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Top Reviews Most recent Top Reviews. There was a problem filtering reviews right now. This worked waaayy better than I expected. The flowers I planted were early summer blooms so when they had run their course is about when the zinnias started taking off. I will definitely be purchasing this item again next year!! Did a full border and some in the Did a full border and some in the garden with this.

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Within TWO days I saw some sprouting already. I planted these late March NC all around the fence of my kitchen garden and have been in full bloom since May. Science and observation and reality should matter to everyone, and I hope they matter to you. And this chorus of opposition consists of none other than those most affected by this: That conversation has since elicited a variety of reactions: We, the undersigned trans women and trans-feminine individuals, are appalled at recent attacks on trans woman journalist Parker Marie Molloy published by Calpernia Addams and Andrea James on the Huffington Post and Boing Boing.

They display homophobia, transphobia, ignorance, dishonesty, and hatred throughout. We believe that these pieces should not have been published, and that they are not representative of the views of trans women as a community. Calpernia Addams and Andrea James do not speak for us. Addams and James have chosen to focus on an individual trans woman and personally attack her at length.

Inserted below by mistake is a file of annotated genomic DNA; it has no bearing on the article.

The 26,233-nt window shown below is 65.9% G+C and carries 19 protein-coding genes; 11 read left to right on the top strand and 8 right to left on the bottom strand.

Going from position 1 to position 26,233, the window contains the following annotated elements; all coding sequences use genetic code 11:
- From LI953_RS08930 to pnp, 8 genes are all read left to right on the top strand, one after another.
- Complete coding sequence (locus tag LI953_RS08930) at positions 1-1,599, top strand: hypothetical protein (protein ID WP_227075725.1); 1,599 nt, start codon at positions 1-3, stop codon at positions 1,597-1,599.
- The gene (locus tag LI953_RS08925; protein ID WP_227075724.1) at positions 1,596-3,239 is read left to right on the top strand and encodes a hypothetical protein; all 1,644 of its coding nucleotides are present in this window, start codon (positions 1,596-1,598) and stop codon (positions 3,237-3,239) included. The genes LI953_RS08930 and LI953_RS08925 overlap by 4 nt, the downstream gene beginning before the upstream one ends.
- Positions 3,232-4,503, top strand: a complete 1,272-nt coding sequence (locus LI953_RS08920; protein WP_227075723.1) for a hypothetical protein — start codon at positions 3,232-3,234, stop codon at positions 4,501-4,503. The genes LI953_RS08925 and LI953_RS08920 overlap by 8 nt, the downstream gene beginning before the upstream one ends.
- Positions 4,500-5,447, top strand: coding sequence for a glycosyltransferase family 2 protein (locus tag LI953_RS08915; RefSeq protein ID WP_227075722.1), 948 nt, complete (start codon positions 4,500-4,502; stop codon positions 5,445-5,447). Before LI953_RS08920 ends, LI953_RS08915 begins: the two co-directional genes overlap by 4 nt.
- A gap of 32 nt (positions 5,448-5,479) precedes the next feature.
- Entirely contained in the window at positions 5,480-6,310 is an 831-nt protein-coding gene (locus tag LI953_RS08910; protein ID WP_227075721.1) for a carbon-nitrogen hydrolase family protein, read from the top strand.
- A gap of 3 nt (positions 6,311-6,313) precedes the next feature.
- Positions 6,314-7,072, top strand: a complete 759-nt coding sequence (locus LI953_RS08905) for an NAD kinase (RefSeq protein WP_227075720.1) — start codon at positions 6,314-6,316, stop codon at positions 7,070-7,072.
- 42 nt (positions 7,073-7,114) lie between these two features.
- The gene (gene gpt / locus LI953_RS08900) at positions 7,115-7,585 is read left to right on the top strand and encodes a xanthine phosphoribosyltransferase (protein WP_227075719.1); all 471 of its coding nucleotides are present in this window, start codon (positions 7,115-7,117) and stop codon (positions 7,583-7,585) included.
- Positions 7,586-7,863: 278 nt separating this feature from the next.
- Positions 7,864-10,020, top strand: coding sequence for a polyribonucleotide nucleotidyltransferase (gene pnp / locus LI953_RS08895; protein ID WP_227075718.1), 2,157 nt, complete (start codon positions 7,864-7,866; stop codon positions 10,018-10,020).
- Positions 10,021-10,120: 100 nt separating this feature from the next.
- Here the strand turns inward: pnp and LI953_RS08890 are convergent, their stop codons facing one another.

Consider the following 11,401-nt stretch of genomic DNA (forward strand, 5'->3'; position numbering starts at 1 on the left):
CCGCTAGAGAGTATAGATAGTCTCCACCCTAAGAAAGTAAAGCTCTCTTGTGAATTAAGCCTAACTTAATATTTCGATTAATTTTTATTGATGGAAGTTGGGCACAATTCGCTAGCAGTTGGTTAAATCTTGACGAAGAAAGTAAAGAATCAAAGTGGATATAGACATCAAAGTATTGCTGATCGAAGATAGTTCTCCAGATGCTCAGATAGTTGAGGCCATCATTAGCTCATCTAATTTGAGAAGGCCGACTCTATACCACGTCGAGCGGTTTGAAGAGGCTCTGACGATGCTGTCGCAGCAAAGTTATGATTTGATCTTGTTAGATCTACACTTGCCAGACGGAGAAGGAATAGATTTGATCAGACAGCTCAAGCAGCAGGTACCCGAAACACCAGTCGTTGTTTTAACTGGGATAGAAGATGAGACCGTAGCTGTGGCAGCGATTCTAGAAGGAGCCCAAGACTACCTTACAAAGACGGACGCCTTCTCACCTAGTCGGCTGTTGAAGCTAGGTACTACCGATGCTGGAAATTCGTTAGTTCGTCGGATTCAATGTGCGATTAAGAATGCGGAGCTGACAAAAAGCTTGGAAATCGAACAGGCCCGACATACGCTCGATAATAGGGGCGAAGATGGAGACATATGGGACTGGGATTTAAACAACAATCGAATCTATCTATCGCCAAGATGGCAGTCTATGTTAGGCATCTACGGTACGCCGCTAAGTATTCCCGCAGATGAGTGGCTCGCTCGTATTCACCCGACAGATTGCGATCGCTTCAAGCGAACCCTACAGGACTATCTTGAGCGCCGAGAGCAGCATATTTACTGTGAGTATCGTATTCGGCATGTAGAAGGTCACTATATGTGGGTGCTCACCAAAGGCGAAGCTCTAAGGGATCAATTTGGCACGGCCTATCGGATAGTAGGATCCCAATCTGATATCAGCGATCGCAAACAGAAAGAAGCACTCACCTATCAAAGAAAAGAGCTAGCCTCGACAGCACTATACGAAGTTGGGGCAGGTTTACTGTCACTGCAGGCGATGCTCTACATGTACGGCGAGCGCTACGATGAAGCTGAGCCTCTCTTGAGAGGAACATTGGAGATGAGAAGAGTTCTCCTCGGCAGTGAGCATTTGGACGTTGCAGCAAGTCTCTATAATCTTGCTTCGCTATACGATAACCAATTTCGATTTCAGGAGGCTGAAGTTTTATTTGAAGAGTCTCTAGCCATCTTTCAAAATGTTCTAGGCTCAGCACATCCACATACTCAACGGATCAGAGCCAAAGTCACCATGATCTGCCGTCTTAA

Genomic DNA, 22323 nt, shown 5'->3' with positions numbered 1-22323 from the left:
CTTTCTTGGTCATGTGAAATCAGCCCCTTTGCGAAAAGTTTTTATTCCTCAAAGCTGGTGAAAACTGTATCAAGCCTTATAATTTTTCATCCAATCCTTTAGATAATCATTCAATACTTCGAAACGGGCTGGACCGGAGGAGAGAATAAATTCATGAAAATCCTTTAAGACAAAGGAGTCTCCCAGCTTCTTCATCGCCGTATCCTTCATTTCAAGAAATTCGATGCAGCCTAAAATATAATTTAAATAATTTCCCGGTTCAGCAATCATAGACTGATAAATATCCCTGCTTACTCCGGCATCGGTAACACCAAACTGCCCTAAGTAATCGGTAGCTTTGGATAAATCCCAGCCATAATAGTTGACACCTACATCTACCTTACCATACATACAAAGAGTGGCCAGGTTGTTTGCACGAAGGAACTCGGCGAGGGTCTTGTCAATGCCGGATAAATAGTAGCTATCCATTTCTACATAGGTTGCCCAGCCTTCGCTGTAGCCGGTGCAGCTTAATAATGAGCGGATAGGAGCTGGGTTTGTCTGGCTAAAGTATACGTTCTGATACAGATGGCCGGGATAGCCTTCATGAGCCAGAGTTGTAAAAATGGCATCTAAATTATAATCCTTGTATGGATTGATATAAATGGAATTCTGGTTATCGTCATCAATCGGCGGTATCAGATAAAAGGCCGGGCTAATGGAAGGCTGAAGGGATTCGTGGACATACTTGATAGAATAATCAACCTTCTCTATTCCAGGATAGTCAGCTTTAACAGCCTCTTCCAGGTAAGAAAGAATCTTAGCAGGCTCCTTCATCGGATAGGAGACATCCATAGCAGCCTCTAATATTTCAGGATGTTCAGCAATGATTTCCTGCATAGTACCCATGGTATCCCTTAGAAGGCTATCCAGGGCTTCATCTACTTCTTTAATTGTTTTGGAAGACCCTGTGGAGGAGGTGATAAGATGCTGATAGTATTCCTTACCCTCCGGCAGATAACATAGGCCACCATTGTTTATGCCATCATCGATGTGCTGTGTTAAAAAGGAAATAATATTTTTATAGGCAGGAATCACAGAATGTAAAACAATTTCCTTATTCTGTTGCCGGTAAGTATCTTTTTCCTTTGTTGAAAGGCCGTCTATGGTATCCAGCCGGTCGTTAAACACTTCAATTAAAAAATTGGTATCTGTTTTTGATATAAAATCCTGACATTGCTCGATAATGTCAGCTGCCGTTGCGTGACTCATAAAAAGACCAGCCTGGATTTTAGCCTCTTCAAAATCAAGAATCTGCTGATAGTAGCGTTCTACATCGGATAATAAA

In reality, the conduct of RuPaul and others has been widely criticized by vast swathes of trans women. This is not a new critique that has only arisen due to a lack of experience among young queer trans women. It is a long-standing and well-supported objection, one which has been articulated by trans women of all ages and sexualities. Addams and James ignore this in favor of needlessly inflammatory rhetoric, a regressive defense of gay and lesbian transphobia, and unmitigated contempt for the gender and sexuality of queer trans women.

Their columns do not contribute to this discussion in any meaningful way. To the contrary, young trans women can offer a fresh and contemporary perspective to balance the traditional and stagnant views of those like Addams and James. Whatever decades of experience with trans issues that Addams and James have had, it has not served them well in these recent columns. Here, Addams has done exactly that. This is not a meaningful argument; it is only more of the same classic transmisogyny. This is, at a minimum, inconsistent. Contrary to James, we do not accept that drag performance is itself a valid excuse for cisgender people to use transmisogynist slurs.

Such a rationale is nonsensical. When a word becomes so closely associated with open hostility toward a marginalized group that it is widely considered a slur by the group it targets, this is not itself a justification to continue using this word. It is rather obviously a compelling reason not to use it. Cis people using transmisogynist slurs are not violating a taboo when the use of such slurs is already broadly accepted among cis people. Most of society does not consider it taboo to refer to trans women in these terms — there is no taboo to break.